If O16 were happy to take up 3 neutrons to form O19 which would then decay to F19, there would be a fluorine problem in reactors which use oxide fuels, of which there are plenty in service and being decommissioned.

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#14 2017-11-16 21:51:23

SpaceNut
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From: New Hampshire
Registered: 2004-07-22
Posts: 10,527

Re: Global warming as terraforming method?

I am wondering if we can harness the excess neutrons from the nuclear reactors if we placed them onto of a mountain with it setting inside of a bowl shaped reflector that would focus the flow of the nutrons into a layer of Flourine and Other such which would create a small barrier for incoming radiation.

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#15 2017-11-17 08:47:47

elderflower
Member
Registered: 2016-06-19
Posts: 521

Re: Global warming as terraforming method?

If fluorite, or fluorapatite is reasonably common on Mars, as seems likely, mining this is going to be a lot easier than going for transmutation. Industrial use of these minerals is well established on earth and their chemistry is well characterised.

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#16 2017-11-17 10:23:59

knightdepaix
Member
Registered: 2014-07-07
Posts: 100

Re: Global warming as terraforming method?

elderflower wrote:

If fluorite, or fluorapatite is reasonably common on Mars, as seems likely, mining this is going to be a lot easier than going for transmutation. Industrial use of these minerals is well established on earth and their chemistry is well characterised.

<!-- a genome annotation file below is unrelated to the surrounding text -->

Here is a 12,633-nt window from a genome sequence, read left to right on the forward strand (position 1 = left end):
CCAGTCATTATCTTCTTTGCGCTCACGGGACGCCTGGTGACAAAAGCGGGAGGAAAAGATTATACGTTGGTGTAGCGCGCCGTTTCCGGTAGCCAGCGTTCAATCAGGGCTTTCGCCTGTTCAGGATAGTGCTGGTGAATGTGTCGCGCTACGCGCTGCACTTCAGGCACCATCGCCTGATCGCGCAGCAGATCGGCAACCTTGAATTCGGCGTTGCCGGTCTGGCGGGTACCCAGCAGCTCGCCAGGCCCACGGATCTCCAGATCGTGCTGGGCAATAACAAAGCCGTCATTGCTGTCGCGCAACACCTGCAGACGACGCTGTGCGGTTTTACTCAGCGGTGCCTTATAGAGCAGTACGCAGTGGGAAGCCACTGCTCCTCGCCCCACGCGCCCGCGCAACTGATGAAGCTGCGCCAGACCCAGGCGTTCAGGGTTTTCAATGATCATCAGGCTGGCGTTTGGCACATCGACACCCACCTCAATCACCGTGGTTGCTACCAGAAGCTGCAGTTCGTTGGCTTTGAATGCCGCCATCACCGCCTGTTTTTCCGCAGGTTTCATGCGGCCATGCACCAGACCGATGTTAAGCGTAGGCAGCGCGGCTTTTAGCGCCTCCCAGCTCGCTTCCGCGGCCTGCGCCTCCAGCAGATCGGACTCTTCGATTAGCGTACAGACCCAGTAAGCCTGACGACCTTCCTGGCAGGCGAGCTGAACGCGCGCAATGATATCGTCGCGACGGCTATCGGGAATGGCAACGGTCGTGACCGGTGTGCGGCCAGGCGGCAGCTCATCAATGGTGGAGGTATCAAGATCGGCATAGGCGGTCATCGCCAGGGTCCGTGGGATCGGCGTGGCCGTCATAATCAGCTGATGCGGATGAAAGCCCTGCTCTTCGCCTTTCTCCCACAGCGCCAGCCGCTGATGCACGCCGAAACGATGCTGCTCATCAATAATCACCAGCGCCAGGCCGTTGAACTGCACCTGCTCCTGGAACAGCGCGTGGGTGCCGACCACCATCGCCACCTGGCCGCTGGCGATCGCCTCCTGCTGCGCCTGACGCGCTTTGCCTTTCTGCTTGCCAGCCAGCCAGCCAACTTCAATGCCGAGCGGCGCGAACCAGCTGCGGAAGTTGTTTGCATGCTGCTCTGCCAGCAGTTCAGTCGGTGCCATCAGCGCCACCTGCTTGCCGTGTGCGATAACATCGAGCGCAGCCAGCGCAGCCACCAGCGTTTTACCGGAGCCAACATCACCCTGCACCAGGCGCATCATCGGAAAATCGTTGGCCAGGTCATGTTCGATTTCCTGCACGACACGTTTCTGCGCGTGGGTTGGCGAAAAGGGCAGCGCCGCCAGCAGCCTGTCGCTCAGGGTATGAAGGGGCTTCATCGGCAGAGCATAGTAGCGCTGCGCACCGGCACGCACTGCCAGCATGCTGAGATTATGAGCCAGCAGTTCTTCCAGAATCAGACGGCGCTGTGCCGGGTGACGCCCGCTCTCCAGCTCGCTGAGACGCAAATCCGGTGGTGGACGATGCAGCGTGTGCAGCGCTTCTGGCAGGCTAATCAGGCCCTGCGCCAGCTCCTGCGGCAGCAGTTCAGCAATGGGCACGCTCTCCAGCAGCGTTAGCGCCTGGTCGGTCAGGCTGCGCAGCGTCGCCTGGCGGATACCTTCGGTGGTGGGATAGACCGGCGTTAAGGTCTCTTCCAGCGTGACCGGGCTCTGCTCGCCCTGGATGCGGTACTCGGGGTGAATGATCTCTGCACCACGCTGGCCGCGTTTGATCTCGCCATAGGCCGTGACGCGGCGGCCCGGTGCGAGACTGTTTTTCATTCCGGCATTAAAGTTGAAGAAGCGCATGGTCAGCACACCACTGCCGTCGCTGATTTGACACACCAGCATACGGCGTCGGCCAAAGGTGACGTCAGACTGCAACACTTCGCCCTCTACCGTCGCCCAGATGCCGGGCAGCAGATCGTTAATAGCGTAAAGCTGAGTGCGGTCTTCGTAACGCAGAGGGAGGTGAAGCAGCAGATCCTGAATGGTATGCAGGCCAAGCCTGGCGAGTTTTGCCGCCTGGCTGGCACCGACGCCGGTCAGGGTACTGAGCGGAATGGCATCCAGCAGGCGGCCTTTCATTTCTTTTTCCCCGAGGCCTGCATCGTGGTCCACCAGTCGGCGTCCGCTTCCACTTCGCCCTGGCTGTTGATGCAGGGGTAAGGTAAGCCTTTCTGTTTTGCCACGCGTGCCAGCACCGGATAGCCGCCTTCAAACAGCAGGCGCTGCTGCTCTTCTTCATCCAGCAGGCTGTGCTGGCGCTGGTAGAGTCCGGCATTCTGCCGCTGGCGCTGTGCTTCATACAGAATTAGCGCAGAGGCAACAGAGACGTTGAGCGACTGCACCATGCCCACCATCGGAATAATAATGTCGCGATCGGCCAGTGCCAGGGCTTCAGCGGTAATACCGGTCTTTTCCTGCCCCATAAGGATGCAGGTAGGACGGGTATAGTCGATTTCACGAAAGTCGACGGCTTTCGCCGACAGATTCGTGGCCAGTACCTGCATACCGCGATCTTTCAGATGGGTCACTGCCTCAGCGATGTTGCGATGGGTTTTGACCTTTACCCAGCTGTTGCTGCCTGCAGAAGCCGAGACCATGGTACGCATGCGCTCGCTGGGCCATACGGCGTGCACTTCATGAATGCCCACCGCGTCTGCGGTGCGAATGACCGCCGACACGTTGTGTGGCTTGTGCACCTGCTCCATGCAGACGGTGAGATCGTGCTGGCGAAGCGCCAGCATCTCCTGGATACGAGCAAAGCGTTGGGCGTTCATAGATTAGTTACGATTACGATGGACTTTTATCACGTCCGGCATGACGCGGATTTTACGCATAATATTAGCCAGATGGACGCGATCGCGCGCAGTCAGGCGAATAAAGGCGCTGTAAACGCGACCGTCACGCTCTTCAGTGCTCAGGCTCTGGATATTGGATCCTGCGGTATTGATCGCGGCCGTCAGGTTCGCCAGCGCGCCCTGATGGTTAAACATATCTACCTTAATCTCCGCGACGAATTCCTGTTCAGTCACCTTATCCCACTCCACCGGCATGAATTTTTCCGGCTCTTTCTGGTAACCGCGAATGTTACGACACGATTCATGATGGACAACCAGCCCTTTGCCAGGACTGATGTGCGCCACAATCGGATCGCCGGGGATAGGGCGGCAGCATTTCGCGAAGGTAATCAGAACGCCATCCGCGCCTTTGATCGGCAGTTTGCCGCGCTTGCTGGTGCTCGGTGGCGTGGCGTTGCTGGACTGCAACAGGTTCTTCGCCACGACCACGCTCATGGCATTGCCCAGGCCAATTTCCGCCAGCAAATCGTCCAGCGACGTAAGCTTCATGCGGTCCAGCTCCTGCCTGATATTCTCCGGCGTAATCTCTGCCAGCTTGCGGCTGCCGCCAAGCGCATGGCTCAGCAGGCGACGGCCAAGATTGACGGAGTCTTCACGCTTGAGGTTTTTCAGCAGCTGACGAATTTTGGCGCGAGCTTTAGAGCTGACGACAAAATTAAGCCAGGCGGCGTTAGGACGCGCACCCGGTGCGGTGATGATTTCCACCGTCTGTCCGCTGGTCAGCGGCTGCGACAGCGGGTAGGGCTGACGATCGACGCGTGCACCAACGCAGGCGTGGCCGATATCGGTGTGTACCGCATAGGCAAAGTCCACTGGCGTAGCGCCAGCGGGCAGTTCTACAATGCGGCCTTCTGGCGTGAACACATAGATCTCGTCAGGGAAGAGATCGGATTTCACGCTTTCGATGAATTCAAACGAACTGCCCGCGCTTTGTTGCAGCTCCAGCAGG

I concur with this idea; however is there any way of trasmuting oxygen-16 to fluroine-19 using neutrons from the nuclear fission of imported actinides at power generation factory on Mars? If possible, that transmutation solves in one "stone" the disposals of neutrons, disposals of oxygen atoms in Martian mining of not just fluorite, fluorapatite but also extraction for ferrous and non-ferrous metals, and resources of fluorocarbon chemicals for global warming.

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#17 2017-11-17 11:43:45

Antius
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From: Cumbria, UK
Registered: 2007-05-22
Posts: 948

Re: Global warming as terraforming method?

knightdepaix wrote:
elderflower wrote:

If fluorite, or fluorapatite is reasonably common on Mars, as seems likely, mining this is going to be a lot easier than going for transmutation. Industrial use of these minerals is well established on earth and their chemistry is well characterised.

I concur with this idea; however is there any way of trasmuting oxygen-16 to fluroine-19 using neutrons from the nuclear fission of imported actinides at power generation factory on Mars? If possible, that transmutation solves in one "stone" the disposals of neutrons, disposals of oxygen atoms in Martian mining of not just fluorite, fluorapatite but also extraction for ferrous and non-ferrous metals, and resources of fluorocarbon chemicals for global warming.

Not on any practical scale.  A 1GWe nuclear power reactor fissions about 1te of uranium each year.  If one neutron per fission is used in transmutation, then a 1GW reactor will produce 77kg of flourine per year.

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#18 2017-11-17 11:56:34

elderflower
Member
Registered: 2016-06-19
Posts: 521

Re: Global warming as terraforming method?

...assuming a very high efficiency of neutron use. In practice most of those neutrons will do something other than combine with Oxygen.

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#19 2017-11-17 21:38:23

SpaceNut
Administrator
From: New Hampshire
Registered: 2004-07-22
Posts: 10,527

Re: Global warming as terraforming method?

Since man needs shielding we can up the output of them via isolation on the mountain top and via using a reflector to change where the excess neutrons would go all for just being a little bit cheap on the mass to mars.

https://en.wikipedia.org/wiki/Neutron_reflector

Make the reflector insitu, just bring the reactor and place it inside the bowl shape.....

https://www.isis.stfc.ac.uk/Pages/neutr … n12224.pdf